By the time they checked into the Hostellerie Gargantua, it was a Monday noon and Alice had had only surreal glimpses of this medieval town whose well, in the main square, happened still to be the very one at which Joan of Arc used to mount her horse. They were all famished and some of them, Mill and Denise especially, were already looking about for any signs of nightlife. They ate in the inn’s restaurant, and then almost all the others went out in search of the abbey, the archives, Dr. Spellman’s home, even though they had been up and travelling sine the previous, American morning twenty-four hours ago. Or was it thirty-six? Alice was too tired for that. She stayed behind in one of the rooms that first afternoon and night, as did Pat in another. Pat had brought some papers about adoption with her. Alice had brought her copy of the bylaws, squirreling it down among her clothes as if it were contraband, or a photograph of a forbidden lover. She caught up on some official bookkeeping and then ate some crackers and drank a coke and went to bed. The group out exploring returned at about midnight. She did not think she had been asleep but perhaps she was, for it seemed suddenly odd and rude that they did not lower their voices for her sake. Then it was quiet. She must have slept again. She woke the next morning to find that despite their late night, all three of her roommates were up already. It seemed they could control anything, even their own bodies.
Tuesday work began. Trish gave herself the assignment of interviewing Dr. Spellman. Pat was going with a small crew to film some sights around the town, Charlie and another crew planned to speak to the town fathers about the history of the abbey and its current problems. Out of the kindness of her heart, which was very real, Trish gave Alice an assignment which she knew would appeal to her and which she would have enjoyed herself: to go to the city’s archives and find some pretty manuscripts or other records which they could film, as background to voice-overs and music and the like. Alice, already feeling freakishly homesick, was happy with the assignment, and thanked Trish warmly. Perhaps this was the turning over of a new leaf. Maybe they were all quite decent people who would now get along and be good friends. Maybe that was why they had clashed – maybe they were too much alike. Why shouldn’t all this be the basis of a lovely friendship?
Alice who had once been an idiotically well-read pre-pubescent walked out into the delicious air, French air below the French clouds which had lain spread out at her feet only yesterday, or was it the day before yesterday, in that sleek, ordinary American plane. She walked over the cobblestones and below the shop signs and, blinking, tried to imagine medieval people tramping across these very streets in their dresses and hose and pointed shoes, or in their filthy plague-ridden rags, to be honest she supposed. It was such a freakish idea that her spirits alternately rose and fell and then seemed to leave her altogether, as if she had become another person. The first sight of, the first walk in a European town is like that. ...or who else had been here? Romans, of course, this town might have existed then, and so people might have come to market or to the temple here in their togas and drapery. Or even Greeks, now. That is what makes French history so wonderful, she thought, it begins even with the Greek traders who found their way here, founded Marseilles, didn’t they, and met Celts and Gauls and before anyone knew it, all the flamboyance and delicacy of French civilization was underway. How curiously unafraid she felt when she thought of it in those terms.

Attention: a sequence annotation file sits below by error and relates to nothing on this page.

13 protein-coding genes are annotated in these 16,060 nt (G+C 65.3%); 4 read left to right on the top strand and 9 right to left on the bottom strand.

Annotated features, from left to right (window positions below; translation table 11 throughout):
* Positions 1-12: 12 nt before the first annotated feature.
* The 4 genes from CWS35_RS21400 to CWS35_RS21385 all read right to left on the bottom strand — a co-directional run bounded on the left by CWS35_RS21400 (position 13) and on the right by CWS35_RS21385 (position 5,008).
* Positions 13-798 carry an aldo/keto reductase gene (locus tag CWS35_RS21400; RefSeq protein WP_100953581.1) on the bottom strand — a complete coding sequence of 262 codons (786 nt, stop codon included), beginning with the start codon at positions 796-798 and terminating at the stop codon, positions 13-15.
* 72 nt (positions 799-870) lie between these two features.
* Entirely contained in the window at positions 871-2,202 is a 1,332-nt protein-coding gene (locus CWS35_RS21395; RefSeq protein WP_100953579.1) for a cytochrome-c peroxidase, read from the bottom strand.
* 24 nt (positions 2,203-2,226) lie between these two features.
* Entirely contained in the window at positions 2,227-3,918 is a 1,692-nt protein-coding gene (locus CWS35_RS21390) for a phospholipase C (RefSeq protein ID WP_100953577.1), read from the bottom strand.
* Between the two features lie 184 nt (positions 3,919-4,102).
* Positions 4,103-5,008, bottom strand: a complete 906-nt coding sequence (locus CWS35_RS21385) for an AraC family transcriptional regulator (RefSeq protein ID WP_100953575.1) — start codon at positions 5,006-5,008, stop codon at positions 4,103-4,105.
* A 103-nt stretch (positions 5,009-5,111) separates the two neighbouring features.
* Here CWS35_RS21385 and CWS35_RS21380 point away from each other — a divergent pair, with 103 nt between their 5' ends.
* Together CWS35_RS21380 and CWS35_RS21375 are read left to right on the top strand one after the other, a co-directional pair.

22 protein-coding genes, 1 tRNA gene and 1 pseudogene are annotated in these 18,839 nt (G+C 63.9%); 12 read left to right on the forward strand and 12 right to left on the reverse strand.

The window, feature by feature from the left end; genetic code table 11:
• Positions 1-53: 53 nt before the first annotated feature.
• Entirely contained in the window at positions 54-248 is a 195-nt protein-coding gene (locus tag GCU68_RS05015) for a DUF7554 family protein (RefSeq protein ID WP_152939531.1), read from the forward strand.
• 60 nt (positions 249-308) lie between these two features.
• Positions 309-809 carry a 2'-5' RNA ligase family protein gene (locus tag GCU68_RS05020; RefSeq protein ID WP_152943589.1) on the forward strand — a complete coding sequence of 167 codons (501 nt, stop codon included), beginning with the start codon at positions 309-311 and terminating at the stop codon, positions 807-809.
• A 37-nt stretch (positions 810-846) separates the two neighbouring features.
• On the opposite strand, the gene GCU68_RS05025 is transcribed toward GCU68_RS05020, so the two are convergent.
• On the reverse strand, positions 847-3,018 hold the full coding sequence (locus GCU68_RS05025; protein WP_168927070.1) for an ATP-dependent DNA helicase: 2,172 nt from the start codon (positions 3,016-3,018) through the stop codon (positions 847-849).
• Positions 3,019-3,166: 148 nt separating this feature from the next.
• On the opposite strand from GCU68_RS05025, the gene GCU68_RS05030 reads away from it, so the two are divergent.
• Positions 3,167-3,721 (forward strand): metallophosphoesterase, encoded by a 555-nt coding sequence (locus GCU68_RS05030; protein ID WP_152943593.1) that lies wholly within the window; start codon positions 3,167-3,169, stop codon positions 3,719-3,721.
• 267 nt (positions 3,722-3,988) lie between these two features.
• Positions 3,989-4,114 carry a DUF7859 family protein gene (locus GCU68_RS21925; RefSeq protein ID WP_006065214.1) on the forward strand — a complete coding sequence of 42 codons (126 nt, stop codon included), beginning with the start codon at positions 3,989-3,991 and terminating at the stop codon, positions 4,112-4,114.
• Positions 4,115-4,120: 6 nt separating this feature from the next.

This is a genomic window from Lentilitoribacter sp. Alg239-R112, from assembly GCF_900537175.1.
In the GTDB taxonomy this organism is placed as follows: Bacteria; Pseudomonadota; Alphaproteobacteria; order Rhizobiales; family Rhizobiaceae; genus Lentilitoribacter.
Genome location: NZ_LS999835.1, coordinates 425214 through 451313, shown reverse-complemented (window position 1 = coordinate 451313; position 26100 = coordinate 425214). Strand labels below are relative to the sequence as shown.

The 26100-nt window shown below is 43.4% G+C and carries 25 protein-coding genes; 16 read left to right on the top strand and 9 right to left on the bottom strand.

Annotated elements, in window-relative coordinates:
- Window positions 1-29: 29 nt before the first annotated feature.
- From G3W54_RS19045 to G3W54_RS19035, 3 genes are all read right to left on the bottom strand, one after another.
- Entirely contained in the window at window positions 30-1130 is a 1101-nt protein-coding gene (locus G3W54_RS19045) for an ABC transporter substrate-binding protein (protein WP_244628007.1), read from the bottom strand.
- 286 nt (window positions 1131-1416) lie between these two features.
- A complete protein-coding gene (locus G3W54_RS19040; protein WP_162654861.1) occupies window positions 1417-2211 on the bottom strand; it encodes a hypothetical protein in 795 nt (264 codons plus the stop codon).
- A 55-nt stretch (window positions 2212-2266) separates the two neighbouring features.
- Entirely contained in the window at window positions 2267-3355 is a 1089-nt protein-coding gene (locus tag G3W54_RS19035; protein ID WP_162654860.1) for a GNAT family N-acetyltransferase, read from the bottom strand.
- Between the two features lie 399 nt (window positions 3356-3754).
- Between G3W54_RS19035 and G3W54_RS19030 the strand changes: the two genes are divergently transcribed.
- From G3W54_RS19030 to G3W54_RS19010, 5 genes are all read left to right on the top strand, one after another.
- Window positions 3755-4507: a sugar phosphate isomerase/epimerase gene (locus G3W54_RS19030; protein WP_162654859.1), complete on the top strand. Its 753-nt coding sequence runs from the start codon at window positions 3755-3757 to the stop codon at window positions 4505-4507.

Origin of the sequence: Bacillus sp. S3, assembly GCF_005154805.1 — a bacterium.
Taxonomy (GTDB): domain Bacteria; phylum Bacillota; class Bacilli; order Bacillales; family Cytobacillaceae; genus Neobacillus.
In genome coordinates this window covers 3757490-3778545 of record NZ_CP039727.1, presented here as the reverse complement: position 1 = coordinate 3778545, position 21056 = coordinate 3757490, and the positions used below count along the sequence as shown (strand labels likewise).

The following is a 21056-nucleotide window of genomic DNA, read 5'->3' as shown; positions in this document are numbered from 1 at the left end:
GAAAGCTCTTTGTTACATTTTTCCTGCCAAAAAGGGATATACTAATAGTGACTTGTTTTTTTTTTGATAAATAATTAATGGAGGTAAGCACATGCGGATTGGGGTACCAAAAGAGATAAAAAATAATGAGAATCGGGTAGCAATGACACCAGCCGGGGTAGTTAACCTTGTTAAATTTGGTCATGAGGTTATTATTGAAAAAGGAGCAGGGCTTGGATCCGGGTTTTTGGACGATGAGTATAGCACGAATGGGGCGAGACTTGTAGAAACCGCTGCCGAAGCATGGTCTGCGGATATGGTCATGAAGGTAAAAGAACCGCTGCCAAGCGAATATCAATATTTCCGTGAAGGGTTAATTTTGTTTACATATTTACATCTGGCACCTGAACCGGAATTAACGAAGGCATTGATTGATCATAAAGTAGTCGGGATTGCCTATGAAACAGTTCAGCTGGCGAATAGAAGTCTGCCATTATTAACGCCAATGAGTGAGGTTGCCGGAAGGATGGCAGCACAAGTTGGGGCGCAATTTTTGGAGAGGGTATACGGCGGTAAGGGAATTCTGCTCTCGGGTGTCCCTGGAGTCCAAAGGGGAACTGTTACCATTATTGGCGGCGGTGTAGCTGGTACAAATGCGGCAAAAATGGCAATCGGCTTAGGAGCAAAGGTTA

And how strange it all looked. It was a “perfectly preserved” medieval town, or so it appeared, no jarring McDonald’s anywhere, but it looked so quiet and freakish anyway. The people in modern clothes were both right and wrong. It was a living town. But would medieval people in their own proper clothes have looked so small? Even the buildings were, in a strange way, too small around the corners, the ground too close to her eyes, the sun too small and far away. We expect a historic place to be suffused with the light of history, the sun low down and comfortable as it is in story-book drawings, when in fact the place is just a place at the same latitude and longitude it ever was. We expect the storied clash of arms. In fact it just rains, or shines, and little European cars turn corners at stoplights as usual. To be whisked up in an airplane and transported across the ocean to a living town where, for most of history, the local people could never have dreamed such things, was an experience too bizarre to enjoy. Joan of Arc mounted her horse at that well, but Joan of Arc never knew America existed. Was that pleasing or unpleasing? Did it make the heroine seem more one’s possession, or less? She could not decide who seemed more real as a result, herself, or the grave shadows in long gowns and pointed shoes whom she tried very hard to fancy at every corner. And yet here were her roots, too, in a way, hers, Alice’s, the idiotically well-read. She was not French, alas, how nice it must be, but here was a place where the girls did once get married at seventeen, as she had. Here was a place where people joined orders, where a woman five hundred years ago was very likely a grandmother at thirty-five, as she might be too if Hunter and Catherine were not being careful.
Pearls and Roses, chapter 16